Tagged: Museums

Making the case for open licensing in cultural heritage institutions

Facet Publishing have announced the release of Open Licensing for Cultural Heritage by Gill Hamilton and Fred Saunderson.

9781783301850

In the digital era, libraries, archives, museums and galleries are no longer constrained by the physical limitations of their buildings, analogue books, manuscripts, maps, paintings and artefacts. Cultural collections now can be safely distributed and shared globally. To ensure that the benefits of this ability to share are realised, cultural institutions must endeavour to provide free and open access to their digital collections. The tool for achieving this is open licensing.

Featuring real-world case studies from diverse education and heritage organizations, Open Licensing for Cultural Heritage digs into the concept of ‘open’ in relation to intellectual property. It explores the organizational benefits of open licensing and the open movement, including the importance of content discoverability, arguments for wider collections impact and access, the practical benefits of simplicity and scalability, and more ethical and principled arguments related to the protection of public content and the public domain.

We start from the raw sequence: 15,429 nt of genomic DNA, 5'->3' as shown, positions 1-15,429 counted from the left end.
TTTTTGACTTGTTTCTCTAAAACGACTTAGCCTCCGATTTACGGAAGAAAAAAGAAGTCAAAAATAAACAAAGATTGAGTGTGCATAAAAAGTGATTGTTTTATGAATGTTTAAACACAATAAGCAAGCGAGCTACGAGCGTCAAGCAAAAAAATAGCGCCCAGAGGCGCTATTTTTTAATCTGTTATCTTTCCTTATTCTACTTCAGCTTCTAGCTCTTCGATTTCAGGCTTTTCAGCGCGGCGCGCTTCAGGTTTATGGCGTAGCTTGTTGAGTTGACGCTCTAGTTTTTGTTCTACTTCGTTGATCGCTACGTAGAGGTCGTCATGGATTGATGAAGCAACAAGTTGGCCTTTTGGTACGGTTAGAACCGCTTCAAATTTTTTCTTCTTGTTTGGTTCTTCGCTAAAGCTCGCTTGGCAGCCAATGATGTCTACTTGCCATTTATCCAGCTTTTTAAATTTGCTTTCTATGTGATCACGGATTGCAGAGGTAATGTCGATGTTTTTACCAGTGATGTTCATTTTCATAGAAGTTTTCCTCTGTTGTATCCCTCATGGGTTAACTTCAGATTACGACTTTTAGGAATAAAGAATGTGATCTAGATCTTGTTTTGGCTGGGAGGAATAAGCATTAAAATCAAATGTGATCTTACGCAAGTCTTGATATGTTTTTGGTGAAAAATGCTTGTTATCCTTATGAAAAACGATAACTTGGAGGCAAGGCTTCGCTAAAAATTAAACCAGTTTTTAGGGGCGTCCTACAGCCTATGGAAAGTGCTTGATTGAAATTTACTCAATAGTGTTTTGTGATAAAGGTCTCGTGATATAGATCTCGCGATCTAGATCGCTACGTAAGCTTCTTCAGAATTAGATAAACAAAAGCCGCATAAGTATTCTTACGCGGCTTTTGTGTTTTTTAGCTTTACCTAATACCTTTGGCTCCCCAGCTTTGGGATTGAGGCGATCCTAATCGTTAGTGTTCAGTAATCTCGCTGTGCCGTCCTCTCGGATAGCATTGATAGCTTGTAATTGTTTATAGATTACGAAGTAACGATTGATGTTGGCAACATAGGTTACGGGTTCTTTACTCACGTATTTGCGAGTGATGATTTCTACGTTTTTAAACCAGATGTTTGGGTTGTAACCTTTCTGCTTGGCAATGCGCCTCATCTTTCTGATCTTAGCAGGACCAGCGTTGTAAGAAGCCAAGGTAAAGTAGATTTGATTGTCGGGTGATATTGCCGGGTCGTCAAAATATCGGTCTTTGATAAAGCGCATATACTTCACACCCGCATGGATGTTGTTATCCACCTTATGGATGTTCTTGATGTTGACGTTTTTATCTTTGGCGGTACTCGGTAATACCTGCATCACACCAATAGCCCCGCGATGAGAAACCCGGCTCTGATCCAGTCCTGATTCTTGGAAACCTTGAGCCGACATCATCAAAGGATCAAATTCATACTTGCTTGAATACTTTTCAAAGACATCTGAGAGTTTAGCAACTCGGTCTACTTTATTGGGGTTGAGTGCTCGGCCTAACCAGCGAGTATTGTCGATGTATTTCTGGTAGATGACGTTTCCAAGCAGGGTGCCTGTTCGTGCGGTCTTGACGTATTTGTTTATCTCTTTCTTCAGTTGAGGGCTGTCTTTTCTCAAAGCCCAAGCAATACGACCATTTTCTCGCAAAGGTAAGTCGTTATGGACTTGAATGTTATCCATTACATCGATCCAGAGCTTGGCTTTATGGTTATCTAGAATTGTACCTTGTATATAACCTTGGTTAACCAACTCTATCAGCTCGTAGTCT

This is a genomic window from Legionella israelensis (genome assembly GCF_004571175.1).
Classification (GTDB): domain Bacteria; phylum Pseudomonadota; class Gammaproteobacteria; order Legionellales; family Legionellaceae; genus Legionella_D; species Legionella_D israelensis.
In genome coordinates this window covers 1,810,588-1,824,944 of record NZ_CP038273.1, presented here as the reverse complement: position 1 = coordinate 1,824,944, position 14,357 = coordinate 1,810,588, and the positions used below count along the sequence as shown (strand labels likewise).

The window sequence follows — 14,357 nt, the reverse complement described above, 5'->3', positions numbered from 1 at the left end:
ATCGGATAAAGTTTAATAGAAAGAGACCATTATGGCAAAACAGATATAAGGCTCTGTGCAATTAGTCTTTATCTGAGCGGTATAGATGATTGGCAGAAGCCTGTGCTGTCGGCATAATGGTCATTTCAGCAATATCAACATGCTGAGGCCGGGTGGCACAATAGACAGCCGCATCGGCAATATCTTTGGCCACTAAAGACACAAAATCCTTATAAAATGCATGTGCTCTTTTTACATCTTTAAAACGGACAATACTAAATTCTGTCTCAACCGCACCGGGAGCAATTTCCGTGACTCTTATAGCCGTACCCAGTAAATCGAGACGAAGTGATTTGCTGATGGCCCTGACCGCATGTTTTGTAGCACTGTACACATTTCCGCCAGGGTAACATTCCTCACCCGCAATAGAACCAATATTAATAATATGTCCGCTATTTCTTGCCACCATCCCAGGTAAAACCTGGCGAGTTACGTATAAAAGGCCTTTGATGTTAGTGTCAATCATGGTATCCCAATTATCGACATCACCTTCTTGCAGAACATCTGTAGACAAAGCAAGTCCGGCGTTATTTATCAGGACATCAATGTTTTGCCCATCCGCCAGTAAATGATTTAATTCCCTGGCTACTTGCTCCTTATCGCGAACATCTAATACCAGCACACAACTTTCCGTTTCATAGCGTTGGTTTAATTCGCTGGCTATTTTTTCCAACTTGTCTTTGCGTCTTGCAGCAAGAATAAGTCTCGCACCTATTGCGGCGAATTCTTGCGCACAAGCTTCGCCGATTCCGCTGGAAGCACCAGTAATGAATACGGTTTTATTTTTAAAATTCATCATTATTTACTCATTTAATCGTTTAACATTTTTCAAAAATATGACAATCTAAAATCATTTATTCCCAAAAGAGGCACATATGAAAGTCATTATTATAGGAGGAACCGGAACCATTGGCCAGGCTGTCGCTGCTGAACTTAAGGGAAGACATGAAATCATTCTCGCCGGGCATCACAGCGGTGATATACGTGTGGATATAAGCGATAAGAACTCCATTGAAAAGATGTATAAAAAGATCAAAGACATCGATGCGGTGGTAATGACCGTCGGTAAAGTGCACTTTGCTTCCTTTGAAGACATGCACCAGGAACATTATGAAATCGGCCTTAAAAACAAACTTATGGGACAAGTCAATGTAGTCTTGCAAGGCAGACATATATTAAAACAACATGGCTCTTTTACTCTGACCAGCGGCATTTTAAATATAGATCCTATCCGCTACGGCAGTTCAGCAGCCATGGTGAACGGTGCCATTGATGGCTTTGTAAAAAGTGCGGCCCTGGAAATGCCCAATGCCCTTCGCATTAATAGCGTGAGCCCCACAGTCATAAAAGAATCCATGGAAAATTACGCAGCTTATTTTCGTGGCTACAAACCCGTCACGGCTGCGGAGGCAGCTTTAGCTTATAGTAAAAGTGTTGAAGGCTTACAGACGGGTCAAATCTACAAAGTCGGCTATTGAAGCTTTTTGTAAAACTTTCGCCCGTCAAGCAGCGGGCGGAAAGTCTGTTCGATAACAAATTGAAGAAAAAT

The authors said,

“Openly sharing our knowledge, experience, content and culture for free is not a new concept. Sharing is an innate and natural part of our human character. Forward looking, inclusive, modern, relevant cultural heritage organizations must play a central role in supporting free, open access to culture at a global level. This is possible, practical and achievable with considered and informed application of an open licensing framework. Our book will provide readers with the insight, knowledge, and confidence to make a case for and implement an open licensing approach.”

Gill Hamilton is Digital Access Manager at the National Library of Scotland where she leads on access to the Library’s extensive digital collections, and oversees its resource discovery and library management systems.

Fred Saunderson is the National Library of Scotland’s Intellectual Property Specialist where he has responsibility for providing copyright and intellectual property advice and guidance, as well as coordinating licensing and re-use procedures.

 

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The case for open heritage data